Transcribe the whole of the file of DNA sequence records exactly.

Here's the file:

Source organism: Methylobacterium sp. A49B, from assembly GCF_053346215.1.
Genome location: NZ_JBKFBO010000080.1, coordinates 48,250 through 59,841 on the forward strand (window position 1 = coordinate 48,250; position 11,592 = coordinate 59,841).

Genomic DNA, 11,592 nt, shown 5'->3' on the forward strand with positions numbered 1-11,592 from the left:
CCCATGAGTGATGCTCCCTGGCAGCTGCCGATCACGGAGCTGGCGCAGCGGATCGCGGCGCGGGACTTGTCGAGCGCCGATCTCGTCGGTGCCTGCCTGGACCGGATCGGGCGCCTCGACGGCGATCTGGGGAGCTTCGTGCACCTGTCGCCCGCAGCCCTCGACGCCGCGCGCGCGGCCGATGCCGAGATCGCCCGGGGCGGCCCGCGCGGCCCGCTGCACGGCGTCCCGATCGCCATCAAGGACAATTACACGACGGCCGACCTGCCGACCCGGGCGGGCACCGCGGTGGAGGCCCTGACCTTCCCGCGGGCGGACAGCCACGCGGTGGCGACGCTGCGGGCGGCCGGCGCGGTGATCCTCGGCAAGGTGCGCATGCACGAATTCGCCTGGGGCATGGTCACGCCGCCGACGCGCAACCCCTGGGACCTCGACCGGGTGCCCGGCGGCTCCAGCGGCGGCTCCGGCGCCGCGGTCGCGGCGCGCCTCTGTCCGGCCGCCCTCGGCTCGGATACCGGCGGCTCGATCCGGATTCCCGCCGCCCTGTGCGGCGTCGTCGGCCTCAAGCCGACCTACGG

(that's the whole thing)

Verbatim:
Source organism: Methylobacterium sp. A49B, from assembly GCF_053346215.1.
Genome location: NZ_JBKFBO010000080.1, coordinates 48,250 through 59,841 on the forward strand (window position 1 = coordinate 48,250; position 11,592 = coordinate 59,841).

Genomic DNA, 11,592 nt, shown 5'->3' on the forward strand with positions numbered 1-11,592 from the left:
CCCATGAGTGATGCTCCCTGGCAGCTGCCGATCACGGAGCTGGCGCAGCGGATCGCGGCGCGGGACTTGTCGAGCGCCGATCTCGTCGGTGCCTGCCTGGACCGGATCGGGCGCCTCGACGGCGATCTGGGGAGCTTCGTGCACCTGTCGCCCGCAGCCCTCGACGCCGCGCGCGCGGCCGATGCCGAGATCGCCCGGGGCGGCCCGCGCGGCCCGCTGCACGGCGTCCCGATCGCCATCAAGGACAATTACACGACGGCCGACCTGCCGACCCGGGCGGGCACCGCGGTGGAGGCCCTGACCTTCCCGCGGGCGGACAGCCACGCGGTGGCGACGCTGCGGGCGGCCGGCGCGGTGATCCTCGGCAAGGTGCGCATGCACGAATTCGCCTGGGGCATGGTCACGCCGCCGACGCGCAACCCCTGGGACCTCGACCGGGTGCCCGGCGGCTCCAGCGGCGGCTCCGGCGCCGCGGTCGCGGCGCGCCTCTGTCCGGCCGCCCTCGGCTCGGATACCGGCGGCTCGATCCGGATTCCCGCCGCCCTGTGCGGCGTCGTCGGCCTCAAGCCGACCTACGG